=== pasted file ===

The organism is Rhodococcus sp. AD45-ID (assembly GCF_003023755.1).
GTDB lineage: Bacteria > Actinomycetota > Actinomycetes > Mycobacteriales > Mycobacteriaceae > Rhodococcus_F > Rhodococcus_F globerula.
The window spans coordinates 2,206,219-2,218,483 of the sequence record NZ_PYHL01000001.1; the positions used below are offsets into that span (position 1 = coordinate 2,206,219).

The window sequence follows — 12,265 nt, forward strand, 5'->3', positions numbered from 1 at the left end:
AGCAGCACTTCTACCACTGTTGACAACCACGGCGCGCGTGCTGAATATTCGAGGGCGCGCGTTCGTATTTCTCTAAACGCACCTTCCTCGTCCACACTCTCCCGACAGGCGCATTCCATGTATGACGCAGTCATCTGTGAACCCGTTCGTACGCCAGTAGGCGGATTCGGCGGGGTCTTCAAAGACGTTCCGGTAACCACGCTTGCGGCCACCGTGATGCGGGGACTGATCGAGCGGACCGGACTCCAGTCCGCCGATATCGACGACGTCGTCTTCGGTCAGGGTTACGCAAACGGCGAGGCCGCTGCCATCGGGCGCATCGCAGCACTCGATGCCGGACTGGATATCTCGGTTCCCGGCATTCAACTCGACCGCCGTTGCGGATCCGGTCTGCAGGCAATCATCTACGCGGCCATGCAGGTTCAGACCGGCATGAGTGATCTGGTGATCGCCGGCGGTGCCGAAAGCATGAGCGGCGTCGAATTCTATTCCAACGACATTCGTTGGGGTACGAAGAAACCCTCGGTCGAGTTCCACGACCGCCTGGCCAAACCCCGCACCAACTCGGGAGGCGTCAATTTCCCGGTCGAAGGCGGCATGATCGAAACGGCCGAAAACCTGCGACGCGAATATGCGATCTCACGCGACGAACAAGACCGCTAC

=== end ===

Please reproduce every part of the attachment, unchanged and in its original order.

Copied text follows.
The organism is Rhodococcus sp. AD45-ID (assembly GCF_003023755.1).
GTDB lineage: Bacteria > Actinomycetota > Actinomycetes > Mycobacteriales > Mycobacteriaceae > Rhodococcus_F > Rhodococcus_F globerula.
The window spans coordinates 2,206,219-2,218,483 of the sequence record NZ_PYHL01000001.1; the positions used below are offsets into that span (position 1 = coordinate 2,206,219).

The window sequence follows — 12,265 nt, forward strand, 5'->3', positions numbered from 1 at the left end:
AGCAGCACTTCTACCACTGTTGACAACCACGGCGCGCGTGCTGAATATTCGAGGGCGCGCGTTCGTATTTCTCTAAACGCACCTTCCTCGTCCACACTCTCCCGACAGGCGCATTCCATGTATGACGCAGTCATCTGTGAACCCGTTCGTACGCCAGTAGGCGGATTCGGCGGGGTCTTCAAAGACGTTCCGGTAACCACGCTTGCGGCCACCGTGATGCGGGGACTGATCGAGCGGACCGGACTCCAGTCCGCCGATATCGACGACGTCGTCTTCGGTCAGGGTTACGCAAACGGCGAGGCCGCTGCCATCGGGCGCATCGCAGCACTCGATGCCGGACTGGATATCTCGGTTCCCGGCATTCAACTCGACCGCCGTTGCGGATCCGGTCTGCAGGCAATCATCTACGCGGCCATGCAGGTTCAGACCGGCATGAGTGATCTGGTGATCGCCGGCGGTGCCGAAAGCATGAGCGGCGTCGAATTCTATTCCAACGACATTCGTTGGGGTACGAAGAAACCCTCGGTCGAGTTCCACGACCGCCTGGCCAAACCCCGCACCAACTCGGGAGGCGTCAATTTCCCGGTCGAAGGCGGCATGATCGAAACGGCCGAAAACCTGCGACGCGAATATGCGATCTCACGCGACGAACAAGACCGCTAC